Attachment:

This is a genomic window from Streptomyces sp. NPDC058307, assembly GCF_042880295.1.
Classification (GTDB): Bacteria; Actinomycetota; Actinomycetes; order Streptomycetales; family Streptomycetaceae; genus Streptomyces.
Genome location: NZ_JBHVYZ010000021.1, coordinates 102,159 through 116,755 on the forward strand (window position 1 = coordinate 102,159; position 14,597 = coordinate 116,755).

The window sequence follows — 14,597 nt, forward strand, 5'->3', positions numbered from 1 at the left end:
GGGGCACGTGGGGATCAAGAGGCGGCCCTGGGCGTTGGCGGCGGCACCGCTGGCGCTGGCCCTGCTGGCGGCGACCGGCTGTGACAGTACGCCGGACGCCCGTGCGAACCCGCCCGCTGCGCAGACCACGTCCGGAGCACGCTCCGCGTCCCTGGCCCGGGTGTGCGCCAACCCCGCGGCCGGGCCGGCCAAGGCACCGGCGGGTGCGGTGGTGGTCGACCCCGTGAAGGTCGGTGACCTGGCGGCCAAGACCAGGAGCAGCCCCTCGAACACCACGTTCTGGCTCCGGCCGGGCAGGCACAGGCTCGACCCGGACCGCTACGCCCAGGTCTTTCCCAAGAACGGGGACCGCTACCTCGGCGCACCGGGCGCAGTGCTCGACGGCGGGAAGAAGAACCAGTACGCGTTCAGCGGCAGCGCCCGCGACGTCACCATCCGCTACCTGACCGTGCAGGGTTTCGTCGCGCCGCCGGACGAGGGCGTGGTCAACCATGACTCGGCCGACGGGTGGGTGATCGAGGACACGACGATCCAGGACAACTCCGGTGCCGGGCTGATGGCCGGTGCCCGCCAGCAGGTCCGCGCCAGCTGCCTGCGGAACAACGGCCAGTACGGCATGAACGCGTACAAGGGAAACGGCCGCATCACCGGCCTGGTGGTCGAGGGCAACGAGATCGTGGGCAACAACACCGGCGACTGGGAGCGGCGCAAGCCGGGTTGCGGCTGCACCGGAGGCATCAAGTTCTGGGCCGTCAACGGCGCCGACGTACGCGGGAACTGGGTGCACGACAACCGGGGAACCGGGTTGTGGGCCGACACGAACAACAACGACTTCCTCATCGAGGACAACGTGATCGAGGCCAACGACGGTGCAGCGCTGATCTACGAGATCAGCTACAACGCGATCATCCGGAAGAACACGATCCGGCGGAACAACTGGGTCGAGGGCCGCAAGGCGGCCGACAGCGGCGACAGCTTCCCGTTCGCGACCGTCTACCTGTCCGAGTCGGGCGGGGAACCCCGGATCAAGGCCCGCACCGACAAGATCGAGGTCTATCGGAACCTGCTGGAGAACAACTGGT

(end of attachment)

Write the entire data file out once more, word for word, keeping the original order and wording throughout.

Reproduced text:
This is a genomic window from Streptomyces sp. NPDC058307, assembly GCF_042880295.1.
Classification (GTDB): Bacteria; Actinomycetota; Actinomycetes; order Streptomycetales; family Streptomycetaceae; genus Streptomyces.
Genome location: NZ_JBHVYZ010000021.1, coordinates 102,159 through 116,755 on the forward strand (window position 1 = coordinate 102,159; position 14,597 = coordinate 116,755).

The window sequence follows — 14,597 nt, forward strand, 5'->3', positions numbered from 1 at the left end:
GGGGCACGTGGGGATCAAGAGGCGGCCCTGGGCGTTGGCGGCGGCACCGCTGGCGCTGGCCCTGCTGGCGGCGACCGGCTGTGACAGTACGCCGGACGCCCGTGCGAACCCGCCCGCTGCGCAGACCACGTCCGGAGCACGCTCCGCGTCCCTGGCCCGGGTGTGCGCCAACCCCGCGGCCGGGCCGGCCAAGGCACCGGCGGGTGCGGTGGTGGTCGACCCCGTGAAGGTCGGTGACCTGGCGGCCAAGACCAGGAGCAGCCCCTCGAACACCACGTTCTGGCTCCGGCCGGGCAGGCACAGGCTCGACCCGGACCGCTACGCCCAGGTCTTTCCCAAGAACGGGGACCGCTACCTCGGCGCACCGGGCGCAGTGCTCGACGGCGGGAAGAAGAACCAGTACGCGTTCAGCGGCAGCGCCCGCGACGTCACCATCCGCTACCTGACCGTGCAGGGTTTCGTCGCGCCGCCGGACGAGGGCGTGGTCAACCATGACTCGGCCGACGGGTGGGTGATCGAGGACACGACGATCCAGGACAACTCCGGTGCCGGGCTGATGGCCGGTGCCCGCCAGCAGGTCCGCGCCAGCTGCCTGCGGAACAACGGCCAGTACGGCATGAACGCGTACAAGGGAAACGGCCGCATCACCGGCCTGGTGGTCGAGGGCAACGAGATCGTGGGCAACAACACCGGCGACTGGGAGCGGCGCAAGCCGGGTTGCGGCTGCACCGGAGGCATCAAGTTCTGGGCCGTCAACGGCGCCGACGTACGCGGGAACTGGGTGCACGACAACCGGGGAACCGGGTTGTGGGCCGACACGAACAACAACGACTTCCTCATCGAGGACAACGTGATCGAGGCCAACGACGGTGCAGCGCTGATCTACGAGATCAGCTACAACGCGATCATCCGGAAGAACACGATCCGGCGGAACAACTGGGTCGAGGGCCGCAAGGCGGCCGACAGCGGCGACAGCTTCCCGTTCGCGACCGTCTACCTGTCCGAGTCGGGCGGGGAACCCCGGATCAAGGCCCGCACCGACAAGATCGAGGTCTATCGGAACCTGCTGGAGAACAACTGGT